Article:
The European Public Health Association, or EUPHA in short, is an umbrella organisation for public health associations in Europe. Our network of national associations of public health represents around 20’000 public health professionals. Our mission is to facilitate and activate a strong voice of the public health network by enhancing visibility of the evidence and by strengthening the capacity of public health professionals. EUPHA contributes to the preservation and improvement of public health in the European region through capacity and knowledge building. We are committed to creating a more inclusive Europe, narrowing all health inequalities among Europeans, by facilitating, activating, and disseminating strong evidence-based voices from the public health community and by strengthening the capacity of public health professionals to achieve evidence-based change.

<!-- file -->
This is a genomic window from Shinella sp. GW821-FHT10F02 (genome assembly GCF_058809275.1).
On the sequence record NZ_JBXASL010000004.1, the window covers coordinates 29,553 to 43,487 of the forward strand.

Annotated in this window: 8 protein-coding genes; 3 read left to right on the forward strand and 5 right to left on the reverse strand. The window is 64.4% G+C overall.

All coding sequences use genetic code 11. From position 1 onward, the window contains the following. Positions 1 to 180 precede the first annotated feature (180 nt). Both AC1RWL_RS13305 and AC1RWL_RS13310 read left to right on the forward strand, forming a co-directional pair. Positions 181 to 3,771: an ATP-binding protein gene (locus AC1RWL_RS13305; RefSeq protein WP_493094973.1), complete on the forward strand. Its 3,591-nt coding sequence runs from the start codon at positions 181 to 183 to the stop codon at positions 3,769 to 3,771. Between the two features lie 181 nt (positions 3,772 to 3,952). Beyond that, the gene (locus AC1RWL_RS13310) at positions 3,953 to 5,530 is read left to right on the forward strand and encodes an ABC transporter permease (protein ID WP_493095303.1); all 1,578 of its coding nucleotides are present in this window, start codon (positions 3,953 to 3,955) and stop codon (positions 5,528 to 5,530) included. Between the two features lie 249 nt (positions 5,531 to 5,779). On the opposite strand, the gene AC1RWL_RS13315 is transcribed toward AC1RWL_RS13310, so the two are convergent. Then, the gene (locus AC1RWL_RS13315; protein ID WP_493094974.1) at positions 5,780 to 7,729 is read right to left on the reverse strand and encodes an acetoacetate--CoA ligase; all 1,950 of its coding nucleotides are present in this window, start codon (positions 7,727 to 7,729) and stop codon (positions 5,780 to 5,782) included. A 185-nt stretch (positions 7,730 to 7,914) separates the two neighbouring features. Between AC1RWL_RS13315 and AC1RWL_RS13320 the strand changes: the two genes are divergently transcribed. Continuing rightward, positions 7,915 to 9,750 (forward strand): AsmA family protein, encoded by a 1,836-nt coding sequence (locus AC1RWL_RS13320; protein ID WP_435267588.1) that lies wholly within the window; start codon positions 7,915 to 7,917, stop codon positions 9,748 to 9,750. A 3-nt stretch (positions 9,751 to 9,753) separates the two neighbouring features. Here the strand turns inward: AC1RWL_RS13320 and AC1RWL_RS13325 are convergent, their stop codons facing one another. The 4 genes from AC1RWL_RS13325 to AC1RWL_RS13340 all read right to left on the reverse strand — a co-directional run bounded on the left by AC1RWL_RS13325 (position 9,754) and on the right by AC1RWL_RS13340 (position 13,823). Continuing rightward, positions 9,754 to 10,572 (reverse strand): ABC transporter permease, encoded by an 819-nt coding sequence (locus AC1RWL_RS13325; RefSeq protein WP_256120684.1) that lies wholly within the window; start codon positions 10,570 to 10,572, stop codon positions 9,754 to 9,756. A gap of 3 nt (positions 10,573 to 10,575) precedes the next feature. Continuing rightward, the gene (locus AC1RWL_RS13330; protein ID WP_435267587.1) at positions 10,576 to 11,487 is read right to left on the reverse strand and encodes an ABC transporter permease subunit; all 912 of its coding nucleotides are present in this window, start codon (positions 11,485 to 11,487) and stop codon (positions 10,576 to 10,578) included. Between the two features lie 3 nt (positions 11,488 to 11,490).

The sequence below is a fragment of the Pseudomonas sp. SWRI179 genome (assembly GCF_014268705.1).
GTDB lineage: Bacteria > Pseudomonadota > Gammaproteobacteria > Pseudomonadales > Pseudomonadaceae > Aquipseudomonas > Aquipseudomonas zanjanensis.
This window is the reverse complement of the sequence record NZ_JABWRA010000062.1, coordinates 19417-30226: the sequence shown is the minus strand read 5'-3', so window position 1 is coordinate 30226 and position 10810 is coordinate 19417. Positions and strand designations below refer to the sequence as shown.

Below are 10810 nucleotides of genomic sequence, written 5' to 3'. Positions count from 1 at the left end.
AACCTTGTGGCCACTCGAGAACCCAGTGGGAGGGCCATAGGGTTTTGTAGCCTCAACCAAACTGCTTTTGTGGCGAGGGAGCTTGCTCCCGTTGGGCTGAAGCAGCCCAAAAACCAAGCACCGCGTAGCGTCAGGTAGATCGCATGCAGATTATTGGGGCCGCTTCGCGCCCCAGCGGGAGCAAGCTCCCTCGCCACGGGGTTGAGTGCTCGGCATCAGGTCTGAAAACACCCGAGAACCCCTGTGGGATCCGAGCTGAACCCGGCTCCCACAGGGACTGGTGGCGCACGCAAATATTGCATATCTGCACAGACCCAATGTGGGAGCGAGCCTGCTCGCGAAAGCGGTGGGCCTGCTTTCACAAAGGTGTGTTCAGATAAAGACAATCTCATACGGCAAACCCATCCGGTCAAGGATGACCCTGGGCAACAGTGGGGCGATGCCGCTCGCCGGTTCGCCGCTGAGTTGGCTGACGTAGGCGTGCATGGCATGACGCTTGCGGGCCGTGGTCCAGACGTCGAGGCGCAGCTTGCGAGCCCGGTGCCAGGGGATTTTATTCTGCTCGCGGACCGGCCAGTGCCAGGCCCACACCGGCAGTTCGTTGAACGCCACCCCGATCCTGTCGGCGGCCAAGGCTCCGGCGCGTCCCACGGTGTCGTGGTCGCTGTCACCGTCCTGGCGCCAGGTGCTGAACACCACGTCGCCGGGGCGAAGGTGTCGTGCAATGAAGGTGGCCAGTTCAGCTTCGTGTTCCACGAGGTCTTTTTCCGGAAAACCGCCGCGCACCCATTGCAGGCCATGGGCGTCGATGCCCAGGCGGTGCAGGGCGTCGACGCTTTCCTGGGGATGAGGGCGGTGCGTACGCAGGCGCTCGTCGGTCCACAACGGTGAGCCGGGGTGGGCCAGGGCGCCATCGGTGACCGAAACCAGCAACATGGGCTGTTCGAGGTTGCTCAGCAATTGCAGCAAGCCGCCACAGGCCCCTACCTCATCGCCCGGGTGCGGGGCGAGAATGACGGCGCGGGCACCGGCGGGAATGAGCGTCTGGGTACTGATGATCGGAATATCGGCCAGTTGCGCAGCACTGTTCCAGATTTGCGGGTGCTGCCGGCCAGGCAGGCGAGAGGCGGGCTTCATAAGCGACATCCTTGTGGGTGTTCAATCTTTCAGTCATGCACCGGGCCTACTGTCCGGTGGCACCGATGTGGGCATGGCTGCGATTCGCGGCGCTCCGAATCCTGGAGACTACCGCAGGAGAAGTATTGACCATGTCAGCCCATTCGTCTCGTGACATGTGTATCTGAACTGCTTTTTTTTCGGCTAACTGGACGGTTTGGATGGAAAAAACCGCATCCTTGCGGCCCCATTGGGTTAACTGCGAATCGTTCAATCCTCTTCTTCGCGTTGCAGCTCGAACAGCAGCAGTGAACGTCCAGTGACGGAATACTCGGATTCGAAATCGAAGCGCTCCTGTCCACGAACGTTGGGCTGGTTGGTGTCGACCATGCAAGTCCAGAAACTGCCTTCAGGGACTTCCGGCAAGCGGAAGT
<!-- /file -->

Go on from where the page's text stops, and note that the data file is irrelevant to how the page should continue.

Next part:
EUPHA’s definition of Public Health
“The science and art of preventing disease, prolonging life and promoting health and well-being through the organised efforts and informed choices or society, organisations, public and private, communities and individuals, and includes the broader area of public health, health services research, health service delivery and health systems design.”
This activity received funding under an operating grant from the European Union’s Health Programme (2014-2020).
This article was first published on ESO website | Author: Giuseppe Reale, MD – ESO YSPR Committee
Same stroke, same treatment and lower limb weakness, but forget about upper motor neurons!
Sometimes it seems that stroke treatment is all about time, tissue and recanalization, whatever it takes. However, it is important to remember that danger might be just around the corner, even after a successful recanalization.